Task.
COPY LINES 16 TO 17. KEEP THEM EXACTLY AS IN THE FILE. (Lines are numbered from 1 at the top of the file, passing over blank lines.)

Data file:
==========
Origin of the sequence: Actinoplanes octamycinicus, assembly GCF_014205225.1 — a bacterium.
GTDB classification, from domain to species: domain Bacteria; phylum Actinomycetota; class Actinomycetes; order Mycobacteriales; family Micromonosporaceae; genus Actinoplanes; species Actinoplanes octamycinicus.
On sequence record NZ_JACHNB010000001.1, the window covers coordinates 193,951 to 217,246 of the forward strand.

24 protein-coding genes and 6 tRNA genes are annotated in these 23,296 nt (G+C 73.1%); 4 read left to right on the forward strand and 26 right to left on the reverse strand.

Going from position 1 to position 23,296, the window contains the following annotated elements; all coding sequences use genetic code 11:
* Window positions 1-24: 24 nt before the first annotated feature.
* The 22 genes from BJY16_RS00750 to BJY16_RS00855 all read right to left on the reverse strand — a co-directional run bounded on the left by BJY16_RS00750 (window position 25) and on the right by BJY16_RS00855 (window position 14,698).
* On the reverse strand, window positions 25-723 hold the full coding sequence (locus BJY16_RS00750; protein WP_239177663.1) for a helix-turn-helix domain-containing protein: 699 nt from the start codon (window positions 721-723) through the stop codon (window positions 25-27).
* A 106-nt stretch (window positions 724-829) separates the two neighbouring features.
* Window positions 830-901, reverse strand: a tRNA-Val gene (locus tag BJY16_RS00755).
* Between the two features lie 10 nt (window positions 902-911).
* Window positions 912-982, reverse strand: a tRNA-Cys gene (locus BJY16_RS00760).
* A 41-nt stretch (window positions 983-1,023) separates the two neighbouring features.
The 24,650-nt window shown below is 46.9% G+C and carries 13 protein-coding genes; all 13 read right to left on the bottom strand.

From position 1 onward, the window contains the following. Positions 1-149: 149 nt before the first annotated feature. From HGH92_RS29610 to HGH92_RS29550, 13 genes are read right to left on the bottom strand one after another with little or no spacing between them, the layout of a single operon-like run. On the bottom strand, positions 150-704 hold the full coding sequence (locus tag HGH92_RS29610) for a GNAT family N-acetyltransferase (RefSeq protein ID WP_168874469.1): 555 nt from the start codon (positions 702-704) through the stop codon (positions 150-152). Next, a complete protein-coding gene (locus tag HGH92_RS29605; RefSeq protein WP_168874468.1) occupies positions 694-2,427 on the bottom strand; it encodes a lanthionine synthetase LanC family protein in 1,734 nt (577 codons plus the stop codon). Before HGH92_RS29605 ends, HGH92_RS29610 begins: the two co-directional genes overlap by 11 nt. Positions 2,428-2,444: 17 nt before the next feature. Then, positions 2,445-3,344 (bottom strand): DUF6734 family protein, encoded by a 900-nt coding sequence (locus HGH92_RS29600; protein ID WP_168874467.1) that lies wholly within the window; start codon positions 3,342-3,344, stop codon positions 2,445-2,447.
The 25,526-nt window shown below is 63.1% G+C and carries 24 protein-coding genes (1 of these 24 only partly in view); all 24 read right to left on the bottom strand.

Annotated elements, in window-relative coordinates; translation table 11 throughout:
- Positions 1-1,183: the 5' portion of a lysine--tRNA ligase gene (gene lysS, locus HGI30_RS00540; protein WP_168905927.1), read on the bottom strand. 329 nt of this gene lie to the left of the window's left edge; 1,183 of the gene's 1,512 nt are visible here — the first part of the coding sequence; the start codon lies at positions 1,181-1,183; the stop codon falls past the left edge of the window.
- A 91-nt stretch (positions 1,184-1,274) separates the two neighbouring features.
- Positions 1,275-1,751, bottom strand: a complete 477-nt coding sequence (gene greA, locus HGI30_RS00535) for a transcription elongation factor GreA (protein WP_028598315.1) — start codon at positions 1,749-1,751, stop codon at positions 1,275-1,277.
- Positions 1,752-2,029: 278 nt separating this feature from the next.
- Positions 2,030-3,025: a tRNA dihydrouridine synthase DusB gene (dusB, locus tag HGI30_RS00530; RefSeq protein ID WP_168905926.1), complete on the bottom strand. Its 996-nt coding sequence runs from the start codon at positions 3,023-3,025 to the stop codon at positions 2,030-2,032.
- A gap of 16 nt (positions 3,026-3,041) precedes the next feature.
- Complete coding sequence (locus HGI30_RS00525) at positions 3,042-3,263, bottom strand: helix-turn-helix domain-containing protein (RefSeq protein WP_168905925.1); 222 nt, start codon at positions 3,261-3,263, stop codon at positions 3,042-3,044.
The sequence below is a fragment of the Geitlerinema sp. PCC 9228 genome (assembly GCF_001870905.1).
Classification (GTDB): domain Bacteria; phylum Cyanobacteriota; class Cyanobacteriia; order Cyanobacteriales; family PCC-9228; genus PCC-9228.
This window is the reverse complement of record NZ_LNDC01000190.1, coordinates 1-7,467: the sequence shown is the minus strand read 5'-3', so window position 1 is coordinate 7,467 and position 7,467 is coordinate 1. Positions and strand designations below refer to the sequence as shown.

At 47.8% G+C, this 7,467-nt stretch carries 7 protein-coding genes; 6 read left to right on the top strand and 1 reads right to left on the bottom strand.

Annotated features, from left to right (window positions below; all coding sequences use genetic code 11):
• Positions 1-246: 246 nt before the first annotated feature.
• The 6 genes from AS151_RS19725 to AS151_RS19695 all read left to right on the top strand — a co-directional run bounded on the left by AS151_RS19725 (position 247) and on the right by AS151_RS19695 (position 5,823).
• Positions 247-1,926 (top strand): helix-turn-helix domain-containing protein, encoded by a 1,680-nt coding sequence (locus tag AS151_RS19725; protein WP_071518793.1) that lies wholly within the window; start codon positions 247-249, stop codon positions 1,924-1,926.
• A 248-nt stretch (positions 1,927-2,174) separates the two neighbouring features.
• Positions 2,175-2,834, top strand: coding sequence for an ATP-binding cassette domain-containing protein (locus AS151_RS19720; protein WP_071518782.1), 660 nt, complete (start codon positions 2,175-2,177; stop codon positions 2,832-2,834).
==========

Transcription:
The 25,526-nt window shown below is 63.1% G+C and carries 24 protein-coding genes (1 of these 24 only partly in view); all 24 read right to left on the bottom strand.

Annotated elements, in window-relative coordinates; translation table 11 throughout: